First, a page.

Mikhail Gorbachev fears the world is heading for another war
The 85-year-old called on global powers to ensure reversing the “ruinous” global arms race becomes a “top priority”.
Mr Gorbachev, who oversaw events in the run-up to the end of the Cold War in the 1990s, went on to urge the newly-elected US President to work closely with Russia’s Vladimir Putin to reduce nuclear weapon stockpiles worldwide
In an article published in Time Magazine, he wrote: “No problem is more urgent today than the militarisation of politics and the new arms race. "The current situation is too dangerous.”
While Mr Gorbachev has called on the US and Russia to come together in this fight, he described the attitude of politicians and military leaders as “increasingly belligerent” and defence doctrines as “more dangerous”.
In his article, Mr Gorbachev reflected on efforts in the late 1980s to reduce the worldwide nuclear threat, saying that today, 80 per cent of the nuclear weapons accumulated during the Cold War years had been decommissioned and destroyed without diminishing any country’s national security.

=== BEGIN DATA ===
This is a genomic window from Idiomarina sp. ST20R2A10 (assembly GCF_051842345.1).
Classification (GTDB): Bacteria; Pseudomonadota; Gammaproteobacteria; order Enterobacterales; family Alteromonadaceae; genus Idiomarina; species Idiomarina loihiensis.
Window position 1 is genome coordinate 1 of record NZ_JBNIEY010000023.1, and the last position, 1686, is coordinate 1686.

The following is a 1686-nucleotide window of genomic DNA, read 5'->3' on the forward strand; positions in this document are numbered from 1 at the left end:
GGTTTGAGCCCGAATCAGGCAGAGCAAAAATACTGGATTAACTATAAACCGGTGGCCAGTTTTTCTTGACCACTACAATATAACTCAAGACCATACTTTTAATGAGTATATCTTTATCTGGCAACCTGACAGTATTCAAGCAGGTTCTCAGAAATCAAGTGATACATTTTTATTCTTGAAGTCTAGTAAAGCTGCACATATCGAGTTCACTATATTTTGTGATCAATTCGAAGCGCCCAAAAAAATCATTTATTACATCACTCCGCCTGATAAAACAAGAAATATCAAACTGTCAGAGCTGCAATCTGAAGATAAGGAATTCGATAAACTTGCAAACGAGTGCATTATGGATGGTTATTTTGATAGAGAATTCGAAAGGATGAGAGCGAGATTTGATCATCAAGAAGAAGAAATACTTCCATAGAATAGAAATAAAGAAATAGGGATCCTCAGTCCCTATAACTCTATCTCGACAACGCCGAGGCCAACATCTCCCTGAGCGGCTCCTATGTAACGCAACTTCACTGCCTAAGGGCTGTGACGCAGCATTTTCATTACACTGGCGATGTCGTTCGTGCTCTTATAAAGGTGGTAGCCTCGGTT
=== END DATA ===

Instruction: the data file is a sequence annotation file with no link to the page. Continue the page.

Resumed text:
May meets Trump: Historic first meeting in pictures
Fri, January 27, 2017
The two leaders will spend about an hour in face-to-face talks in the Oval Office, where President Trump has restored a bust of Winston Churchill removed by predecessor Barack Obama.
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Prime Minister Theresa May speaks during the 2017
Gorbachev oversaw events in the run-up to the end of the Cold War
The current situation is too dangerous
Mr Gorbachev’s concerns come at a time of increasing tensions between Russia and the West following the country’s intervention in Syria and the ongoing conflict in the Ukraine.
Tensions are also high in the wake of allegations surrounding Russian interference in the US Presidential elections.
His comments were followed by reports of a scheduled telephone call on Saturday between presidents Trump and Putin.
Putin is expected to speak to US President Donald Trump on Saturday
The call would be the crucial first step towards a thaw in relations between the Kremlin and White House, which were strained under the Obama administration.
Any dialogue between the two men will also come under heavy scrutiny amid allegations by US intelligence agencies of Russia’s attempts to influence the recent elections in Trump’s favour.
Trump’s recent comments also reflect the possibility of a review of the sanctions imposed on Russia after the country annexed Crimea from the Ukraine in 2014, and increased its support for rebels in the east of the country.